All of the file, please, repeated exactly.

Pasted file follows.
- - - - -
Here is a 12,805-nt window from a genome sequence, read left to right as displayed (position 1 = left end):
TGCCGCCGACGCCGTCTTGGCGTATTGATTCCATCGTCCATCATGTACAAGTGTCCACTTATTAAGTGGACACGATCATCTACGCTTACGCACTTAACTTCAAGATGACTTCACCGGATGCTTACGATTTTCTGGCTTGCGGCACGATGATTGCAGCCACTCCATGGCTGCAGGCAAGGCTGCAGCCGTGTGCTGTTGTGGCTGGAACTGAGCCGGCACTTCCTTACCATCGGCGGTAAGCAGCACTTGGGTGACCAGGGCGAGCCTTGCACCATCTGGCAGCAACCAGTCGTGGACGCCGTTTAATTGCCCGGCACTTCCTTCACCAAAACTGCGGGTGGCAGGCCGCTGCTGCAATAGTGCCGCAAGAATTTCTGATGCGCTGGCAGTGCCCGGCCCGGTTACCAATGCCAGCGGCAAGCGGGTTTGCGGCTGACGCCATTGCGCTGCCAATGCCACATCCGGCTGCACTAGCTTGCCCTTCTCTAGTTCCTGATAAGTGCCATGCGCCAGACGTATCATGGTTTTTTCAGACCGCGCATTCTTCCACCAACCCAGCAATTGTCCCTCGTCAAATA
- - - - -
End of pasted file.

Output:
Here is a 12,805-nt window from a genome sequence, read left to right as displayed (position 1 = left end):
TGCCGCCGACGCCGTCTTGGCGTATTGATTCCATCGTCCATCATGTACAAGTGTCCACTTATTAAGTGGACACGATCATCTACGCTTACGCACTTAACTTCAAGATGACTTCACCGGATGCTTACGATTTTCTGGCTTGCGGCACGATGATTGCAGCCACTCCATGGCTGCAGGCAAGGCTGCAGCCGTGTGCTGTTGTGGCTGGAACTGAGCCGGCACTTCCTTACCATCGGCGGTAAGCAGCACTTGGGTGACCAGGGCGAGCCTTGCACCATCTGGCAGCAACCAGTCGTGGACGCCGTTTAATTGCCCGGCACTTCCTTCACCAAAACTGCGGGTGGCAGGCCGCTGCTGCAATAGTGCCGCAAGAATTTCTGATGCGCTGGCAGTGCCCGGCCCGGTTACCAATGCCAGCGGCAAGCGGGTTTGCGGCTGACGCCATTGCGCTGCCAATGCCACATCCGGCTGCACTAGCTTGCCCTTCTCTAGTTCCTGATAAGTGCCATGCGCCAGACGTATCATGGTTTTTTCAGACCGCGCATTCTTCCACCAACCCAGCAATTGTCCCTCGTCAAATA